:: “Runaway” – Lavender Lane ::
Mitch Mosk, New York
Lavender Lane’s second single hits with a perfect combination of stirring emotion and sweet, charged cinema: The Glasgow band deliver a tight, anthemic reverie in “Runaway,” a buoyant indie pop outpouring that calls to mind the likes of The 1975, Remi Wolf, and Pale Waves – all with the radiant charm we’re coming to learn is signature Lavender Lane.
“’Runaway’ was written through the mindset of someone who instead of really looking for love in relationships, looks for what benefits it can bring them,” the band share. “This makes it difficult to form genuine connections, as they are picking people purely based on the way they look or their social status. When you navigate relationships in this way sometimes you get stuck in a relationship you really don’t want to be in, making you want to ‘Runaway’, so the lyrics reflect being part of that situation.”
one step forward and we’re two steps back
you know you can’t really love it if we’re stuck in the past
you say you love my face but you don’t love me
i guess we’re backseat lovers, everything in-between
Glistening guitars bounce out a driving, sun-kissed melody as Ursula Grant charts a relationship’s fall from grace. Her words ache with heartfelt emotion, and her delivery is crisp, impassioned, and intimate: Together with band mates Matthew Hall and Euan Clark, she ensures we leave “Runaway” with a sense of relief and release. Lavender Lane’s story is only just beginning, but we’ll be paying close attention to these Scots as the year progresses.
:: “Coffee in Bed” – Victor Mucho ::
Mitch Mosk, New York
“You are the one I love, and we know that for so many reasons,” Victor Mucho sings in the chorus of his debut single, released late last year. “You are the one I love, and I sure hope you forget the little things.” An intimate rush of heart-on-sleeve indie folk, “Coffee in Bed” is an achingly vulnerable exploration of love. Born in the solitude of the pandemic, it’s a song about life’s daily grind (no coffee pun intended) and appreciating each day’s moments of wonder, connection, and beauty.
The solo project for Judah & the Lion’s Brian Macdonald, Victor Mucho will be releasing his debut album Moonlight in Visby this summer. The product of Macdonald’s time spent living abroad in Sweden with his wife Maddie and dog Halyard (Visby is a town on the Swedish island of Gotland in the Baltic Sea), Moonlight in Visby is a record of stasis and wonder, self-discovery and reflection. “Coffee in Bed” is a special part of that story; together with its B-side “made a fire,” it speaks to how Macdonald welcomed in a fresh perspective on life.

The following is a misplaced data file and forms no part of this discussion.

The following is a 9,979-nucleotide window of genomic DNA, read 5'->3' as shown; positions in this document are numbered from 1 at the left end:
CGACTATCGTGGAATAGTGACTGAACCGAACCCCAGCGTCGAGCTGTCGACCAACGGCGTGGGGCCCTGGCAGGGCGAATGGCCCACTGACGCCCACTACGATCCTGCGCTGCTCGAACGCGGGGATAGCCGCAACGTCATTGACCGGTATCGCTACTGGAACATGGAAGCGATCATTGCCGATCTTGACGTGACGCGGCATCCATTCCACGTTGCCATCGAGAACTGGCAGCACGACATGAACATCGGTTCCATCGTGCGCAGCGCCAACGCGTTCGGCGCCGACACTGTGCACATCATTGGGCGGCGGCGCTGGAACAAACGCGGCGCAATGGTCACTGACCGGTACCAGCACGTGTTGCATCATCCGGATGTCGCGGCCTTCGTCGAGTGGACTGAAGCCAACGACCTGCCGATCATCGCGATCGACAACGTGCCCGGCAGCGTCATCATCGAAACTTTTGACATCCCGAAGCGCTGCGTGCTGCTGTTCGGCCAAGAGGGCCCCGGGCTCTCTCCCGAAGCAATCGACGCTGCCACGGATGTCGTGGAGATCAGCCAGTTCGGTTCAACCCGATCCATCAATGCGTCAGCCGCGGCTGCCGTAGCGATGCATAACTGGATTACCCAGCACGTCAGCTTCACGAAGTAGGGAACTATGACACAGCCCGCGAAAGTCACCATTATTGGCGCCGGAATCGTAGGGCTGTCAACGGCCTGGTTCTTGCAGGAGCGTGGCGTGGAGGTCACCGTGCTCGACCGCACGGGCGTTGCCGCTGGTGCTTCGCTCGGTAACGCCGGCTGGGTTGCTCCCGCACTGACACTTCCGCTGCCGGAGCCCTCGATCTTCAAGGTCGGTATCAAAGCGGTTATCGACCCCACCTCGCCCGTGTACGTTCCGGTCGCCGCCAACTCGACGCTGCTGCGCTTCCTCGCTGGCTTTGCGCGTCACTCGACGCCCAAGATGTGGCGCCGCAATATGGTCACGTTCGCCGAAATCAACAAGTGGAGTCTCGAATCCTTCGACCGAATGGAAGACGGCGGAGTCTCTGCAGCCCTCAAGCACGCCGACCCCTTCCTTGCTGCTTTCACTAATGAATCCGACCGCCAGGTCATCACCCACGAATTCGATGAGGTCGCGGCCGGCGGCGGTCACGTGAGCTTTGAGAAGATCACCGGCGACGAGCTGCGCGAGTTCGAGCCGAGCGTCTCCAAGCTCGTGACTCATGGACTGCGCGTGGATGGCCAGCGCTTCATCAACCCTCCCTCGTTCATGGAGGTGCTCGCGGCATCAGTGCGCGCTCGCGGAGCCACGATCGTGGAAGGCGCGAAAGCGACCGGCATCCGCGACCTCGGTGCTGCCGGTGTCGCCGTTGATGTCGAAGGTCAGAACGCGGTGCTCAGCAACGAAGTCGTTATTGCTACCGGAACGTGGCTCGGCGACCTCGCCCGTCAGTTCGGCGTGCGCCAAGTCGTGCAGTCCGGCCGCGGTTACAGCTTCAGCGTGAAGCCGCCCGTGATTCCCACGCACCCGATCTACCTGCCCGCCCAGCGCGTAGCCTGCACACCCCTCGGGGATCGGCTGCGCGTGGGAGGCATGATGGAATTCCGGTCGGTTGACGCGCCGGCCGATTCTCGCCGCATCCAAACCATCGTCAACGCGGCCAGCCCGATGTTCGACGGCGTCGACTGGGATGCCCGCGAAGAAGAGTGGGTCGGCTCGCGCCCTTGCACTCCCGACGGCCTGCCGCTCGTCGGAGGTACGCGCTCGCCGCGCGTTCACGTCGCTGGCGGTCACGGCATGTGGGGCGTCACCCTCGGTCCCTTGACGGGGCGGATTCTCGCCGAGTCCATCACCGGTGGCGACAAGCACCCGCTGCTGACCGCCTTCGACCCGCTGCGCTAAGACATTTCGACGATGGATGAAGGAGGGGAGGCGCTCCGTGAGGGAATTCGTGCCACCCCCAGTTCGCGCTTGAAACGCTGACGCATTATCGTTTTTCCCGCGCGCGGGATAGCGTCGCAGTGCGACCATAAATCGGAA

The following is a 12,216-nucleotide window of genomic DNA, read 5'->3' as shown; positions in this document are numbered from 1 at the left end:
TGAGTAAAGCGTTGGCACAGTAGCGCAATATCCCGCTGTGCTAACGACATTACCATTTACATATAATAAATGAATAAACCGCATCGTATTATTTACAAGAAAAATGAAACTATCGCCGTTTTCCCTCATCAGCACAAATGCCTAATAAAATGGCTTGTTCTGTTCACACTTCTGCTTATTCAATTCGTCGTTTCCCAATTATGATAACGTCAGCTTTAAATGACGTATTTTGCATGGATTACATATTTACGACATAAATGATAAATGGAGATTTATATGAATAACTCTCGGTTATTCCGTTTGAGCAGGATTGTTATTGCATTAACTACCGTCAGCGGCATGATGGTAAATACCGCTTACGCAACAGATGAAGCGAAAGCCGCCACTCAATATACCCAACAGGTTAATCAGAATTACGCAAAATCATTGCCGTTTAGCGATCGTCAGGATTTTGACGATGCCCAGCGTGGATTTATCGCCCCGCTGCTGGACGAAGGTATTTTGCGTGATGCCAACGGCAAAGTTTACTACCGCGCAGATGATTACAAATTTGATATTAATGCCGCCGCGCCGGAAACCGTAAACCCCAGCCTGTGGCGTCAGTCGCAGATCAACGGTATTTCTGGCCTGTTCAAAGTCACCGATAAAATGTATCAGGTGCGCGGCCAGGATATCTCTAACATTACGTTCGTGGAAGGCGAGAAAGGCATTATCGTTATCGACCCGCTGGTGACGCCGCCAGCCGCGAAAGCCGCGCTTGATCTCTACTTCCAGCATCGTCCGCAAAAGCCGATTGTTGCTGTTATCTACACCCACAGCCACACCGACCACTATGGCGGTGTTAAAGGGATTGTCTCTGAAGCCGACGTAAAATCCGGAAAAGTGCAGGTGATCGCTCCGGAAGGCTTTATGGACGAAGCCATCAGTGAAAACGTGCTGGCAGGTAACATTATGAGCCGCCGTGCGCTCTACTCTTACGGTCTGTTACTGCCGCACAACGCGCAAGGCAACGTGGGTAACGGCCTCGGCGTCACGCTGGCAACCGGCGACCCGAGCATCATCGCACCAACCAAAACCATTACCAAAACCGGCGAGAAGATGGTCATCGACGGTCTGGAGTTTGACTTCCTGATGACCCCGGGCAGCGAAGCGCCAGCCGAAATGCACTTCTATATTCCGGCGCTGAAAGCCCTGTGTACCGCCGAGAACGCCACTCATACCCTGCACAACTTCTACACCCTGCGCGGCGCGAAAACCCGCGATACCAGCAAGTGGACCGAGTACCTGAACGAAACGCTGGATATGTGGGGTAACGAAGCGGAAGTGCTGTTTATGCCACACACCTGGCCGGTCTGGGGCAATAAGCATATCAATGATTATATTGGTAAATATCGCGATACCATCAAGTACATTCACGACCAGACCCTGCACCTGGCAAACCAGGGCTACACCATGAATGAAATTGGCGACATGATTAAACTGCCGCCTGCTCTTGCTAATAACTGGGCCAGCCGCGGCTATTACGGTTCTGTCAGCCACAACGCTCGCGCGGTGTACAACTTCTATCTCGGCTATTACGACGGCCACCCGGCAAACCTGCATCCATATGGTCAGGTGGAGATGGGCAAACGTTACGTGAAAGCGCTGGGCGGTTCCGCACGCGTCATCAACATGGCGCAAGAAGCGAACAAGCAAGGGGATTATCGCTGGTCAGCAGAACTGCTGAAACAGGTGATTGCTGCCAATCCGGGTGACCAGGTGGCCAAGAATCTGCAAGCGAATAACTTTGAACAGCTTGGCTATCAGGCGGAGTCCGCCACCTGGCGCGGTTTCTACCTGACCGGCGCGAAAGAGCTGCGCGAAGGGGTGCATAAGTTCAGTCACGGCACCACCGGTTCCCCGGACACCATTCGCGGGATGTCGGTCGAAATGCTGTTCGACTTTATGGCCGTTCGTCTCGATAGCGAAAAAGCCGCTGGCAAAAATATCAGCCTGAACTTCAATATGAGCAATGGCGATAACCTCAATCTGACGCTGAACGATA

“These first two singles – ‘Coffee in Bed’ and ‘made a fire’ – give the listener a snapshot of our life in Sweden,” he says. “We swam in the frigid Baltic Sea almost daily, camped on the beach, and took long walks. Overall, I learned to value simplicity and now find myself striving to recreate that lifestyle at home in Nashville.”
“Coffee in Bed” doesn’t try to be catchy; it doesn’t try to be cool. All it is, is an honest song about embracing the love in your life, and making sure you don’t take that love for granted.
:: “Eulogy for Rohith Vemula” – Blue Mar ::
Joe Beer, Surrey, UK
Brazilian born, Los Angeles based artist Blue Mar has just dropped a thought-provoking new single with “Eulogy for Rohith Vemula.” Known for his politically charged songs, Blue Mar (a.k.a Marcelo Deiss) makes yet another statement with the ode to the Indian activist. The inspiration for the song came during the pandemic, when the artist immersed himself in books, finally discovering “The Good Immigrant.” Admiring the amazing work of Vemula, Blue Mar wanted to honor his work and thus the eulogy was born. The artist shares, “I was looking for new reading material and came across a book called the “The Good Immigrant”. It consists of 26 essays and it was the 1st time I heard about Rohith Vemula. This prompted me to do some online research and learn more about his life story, his activism and what he did for the Dalit community.”
Staying true to his distinct sound of husky vocals, jangly guitars and simple arrangements, there are no facades when it comes to Blue Mar. Combining organic instrumentation, with feel-good melodies and bluesy tones, the new single gives us an idea of what we can expect from his upcoming album, The March Hare.